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February 06, 2009

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mrebks

nice work, and no if's, 'cause you got it. Helen's story is well worth hearing. of course it's possible to resist her wispy voice and mid-range vocalizing, but to coldly dismiss her as a cabaret singer not worth listening to is foolishly disrepectful and (given the attention and affection shown her by so many other big-name Jazz musicians) just plain wrong.

Red Colm O'Sullivan

Great stuff, Marc, really lapped it all up - and, happily, it sent me to my record shelves too (I have a lot of her records).
But, and very very important indeed: her albums, in the '80s, with the genius-level brilliant English pianist, Gordon Beck, are utterley ESSENTIAL.
Originally on OWL, now on Universal CD, they're her very greatest records in my serious and considered opinion - especially the 1st one. 1st is "No Tears, No Goodbyes" and then "Music Makers" with Stephane Grappelli and Steve Lacy added.
She and Gordon had an extraordinary rapport, and they toured extensively (sometimes with such as Red Mitchel and Tom Harrell added) - but his brilliance has to be heard to be believed (I know that pianist Joachim Kuhn referred to Gordon's haunting motif at the beginning of "No Tears - No Goodbyes" as "The most important 3 notes in European jazz piano history").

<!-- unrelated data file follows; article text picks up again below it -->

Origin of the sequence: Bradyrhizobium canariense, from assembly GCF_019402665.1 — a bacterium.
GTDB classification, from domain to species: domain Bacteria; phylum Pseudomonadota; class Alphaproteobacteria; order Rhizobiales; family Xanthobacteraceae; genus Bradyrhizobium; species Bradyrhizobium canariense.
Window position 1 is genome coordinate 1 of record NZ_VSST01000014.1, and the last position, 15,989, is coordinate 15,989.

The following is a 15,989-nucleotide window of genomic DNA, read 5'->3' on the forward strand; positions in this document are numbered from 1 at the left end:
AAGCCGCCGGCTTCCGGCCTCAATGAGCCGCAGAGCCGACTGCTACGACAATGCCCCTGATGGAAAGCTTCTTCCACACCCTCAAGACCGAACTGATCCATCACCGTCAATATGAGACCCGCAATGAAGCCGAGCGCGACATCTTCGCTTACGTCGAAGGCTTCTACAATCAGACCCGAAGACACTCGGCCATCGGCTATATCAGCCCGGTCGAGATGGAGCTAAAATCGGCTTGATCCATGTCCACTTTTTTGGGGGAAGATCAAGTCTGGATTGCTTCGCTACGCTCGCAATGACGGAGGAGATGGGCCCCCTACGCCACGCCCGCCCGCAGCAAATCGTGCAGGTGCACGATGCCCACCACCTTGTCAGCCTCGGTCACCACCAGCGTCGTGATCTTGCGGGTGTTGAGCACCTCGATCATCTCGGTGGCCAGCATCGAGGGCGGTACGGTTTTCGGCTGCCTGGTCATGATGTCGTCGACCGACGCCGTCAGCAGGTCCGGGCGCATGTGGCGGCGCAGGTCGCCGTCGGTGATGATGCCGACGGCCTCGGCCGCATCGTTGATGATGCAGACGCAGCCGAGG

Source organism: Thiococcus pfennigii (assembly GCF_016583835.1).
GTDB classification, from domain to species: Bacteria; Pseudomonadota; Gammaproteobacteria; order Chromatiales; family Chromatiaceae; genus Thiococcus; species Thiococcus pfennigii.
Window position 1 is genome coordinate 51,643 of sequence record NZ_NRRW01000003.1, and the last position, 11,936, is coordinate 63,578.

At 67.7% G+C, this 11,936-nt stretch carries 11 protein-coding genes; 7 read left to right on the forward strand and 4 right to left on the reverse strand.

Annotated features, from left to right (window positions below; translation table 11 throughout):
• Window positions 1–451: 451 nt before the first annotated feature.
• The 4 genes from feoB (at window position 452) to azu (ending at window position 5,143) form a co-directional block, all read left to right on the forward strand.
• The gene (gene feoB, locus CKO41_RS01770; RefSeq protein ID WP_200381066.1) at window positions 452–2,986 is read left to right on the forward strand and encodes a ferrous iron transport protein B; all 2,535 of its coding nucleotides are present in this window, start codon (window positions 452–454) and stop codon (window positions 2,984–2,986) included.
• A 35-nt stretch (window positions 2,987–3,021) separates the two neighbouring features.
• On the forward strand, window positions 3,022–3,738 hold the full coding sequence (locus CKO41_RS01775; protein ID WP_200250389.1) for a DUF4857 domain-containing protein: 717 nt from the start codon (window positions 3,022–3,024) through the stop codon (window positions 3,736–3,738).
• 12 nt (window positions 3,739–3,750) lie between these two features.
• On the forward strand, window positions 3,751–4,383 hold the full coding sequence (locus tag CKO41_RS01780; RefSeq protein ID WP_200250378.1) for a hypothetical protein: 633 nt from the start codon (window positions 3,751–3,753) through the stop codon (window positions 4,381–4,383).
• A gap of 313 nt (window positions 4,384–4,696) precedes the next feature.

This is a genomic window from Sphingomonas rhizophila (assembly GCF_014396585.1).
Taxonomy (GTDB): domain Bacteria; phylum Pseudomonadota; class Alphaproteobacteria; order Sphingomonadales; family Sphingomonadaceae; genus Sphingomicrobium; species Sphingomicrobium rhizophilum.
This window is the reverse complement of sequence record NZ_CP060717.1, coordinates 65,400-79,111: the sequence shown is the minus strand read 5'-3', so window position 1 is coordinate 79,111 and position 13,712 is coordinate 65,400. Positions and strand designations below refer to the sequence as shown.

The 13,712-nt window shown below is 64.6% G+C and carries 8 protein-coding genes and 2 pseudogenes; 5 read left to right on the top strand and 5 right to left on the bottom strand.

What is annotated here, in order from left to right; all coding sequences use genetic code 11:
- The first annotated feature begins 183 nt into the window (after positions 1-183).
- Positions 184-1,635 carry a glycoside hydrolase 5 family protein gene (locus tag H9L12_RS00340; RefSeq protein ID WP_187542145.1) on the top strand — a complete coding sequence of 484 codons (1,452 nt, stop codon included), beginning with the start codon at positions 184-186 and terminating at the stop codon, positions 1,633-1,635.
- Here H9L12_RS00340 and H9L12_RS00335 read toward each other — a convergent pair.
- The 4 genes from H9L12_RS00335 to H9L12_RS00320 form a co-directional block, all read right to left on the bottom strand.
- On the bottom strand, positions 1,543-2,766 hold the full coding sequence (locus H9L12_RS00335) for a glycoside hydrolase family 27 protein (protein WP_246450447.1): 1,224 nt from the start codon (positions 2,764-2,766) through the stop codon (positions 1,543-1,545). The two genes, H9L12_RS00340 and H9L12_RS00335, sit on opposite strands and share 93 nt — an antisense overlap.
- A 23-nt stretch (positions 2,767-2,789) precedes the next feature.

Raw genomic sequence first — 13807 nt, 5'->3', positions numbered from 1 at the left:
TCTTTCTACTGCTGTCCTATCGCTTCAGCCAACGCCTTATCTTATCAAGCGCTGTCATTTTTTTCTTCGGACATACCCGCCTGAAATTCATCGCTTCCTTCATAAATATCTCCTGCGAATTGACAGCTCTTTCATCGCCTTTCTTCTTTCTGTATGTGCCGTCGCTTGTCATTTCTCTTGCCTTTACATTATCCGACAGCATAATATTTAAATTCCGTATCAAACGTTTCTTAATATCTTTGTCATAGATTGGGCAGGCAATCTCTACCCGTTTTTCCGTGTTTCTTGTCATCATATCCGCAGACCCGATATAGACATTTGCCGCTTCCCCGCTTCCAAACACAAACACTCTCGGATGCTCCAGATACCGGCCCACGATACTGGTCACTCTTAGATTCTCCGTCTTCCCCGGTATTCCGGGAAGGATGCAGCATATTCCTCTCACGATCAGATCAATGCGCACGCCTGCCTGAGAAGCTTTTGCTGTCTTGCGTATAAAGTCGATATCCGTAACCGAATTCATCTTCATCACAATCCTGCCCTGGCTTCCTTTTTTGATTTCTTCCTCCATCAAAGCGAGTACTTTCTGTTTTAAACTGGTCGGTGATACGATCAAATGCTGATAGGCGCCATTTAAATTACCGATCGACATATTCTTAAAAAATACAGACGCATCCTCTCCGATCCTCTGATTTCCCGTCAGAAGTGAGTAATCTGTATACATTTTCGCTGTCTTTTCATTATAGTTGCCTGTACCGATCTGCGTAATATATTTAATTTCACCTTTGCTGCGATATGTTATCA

I had thought you'd get to these in the last part of the interview... but you simply MUST ask Ms. Merrill about Gordon Beck and, indeed, hear those indispensible albums (her greatest, after all!!!! I mean it).
Best, as always,
RED.
PS.: How, I wonder, will I ever get to hear the "Tommy Flanagan plays Harold Arlen" album I've been searching for forever... I did get excited when I read your piece about her Roland Hanna/Alec Wilder record, but now I'm no closer I feel...

Dan Feldman

I bought Casa Forte just to look at those EYES. My God, does she have beautiful eyes! (Haven't even played the album yet!)

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  • Marc Myers writes frequently on music and the arts for the Wall Street Journal. He is author of "Why Jazz Happened" (University of California Press). In 2012, JazzWax was named the Jazz Journalists Association's "Blog of the Year."
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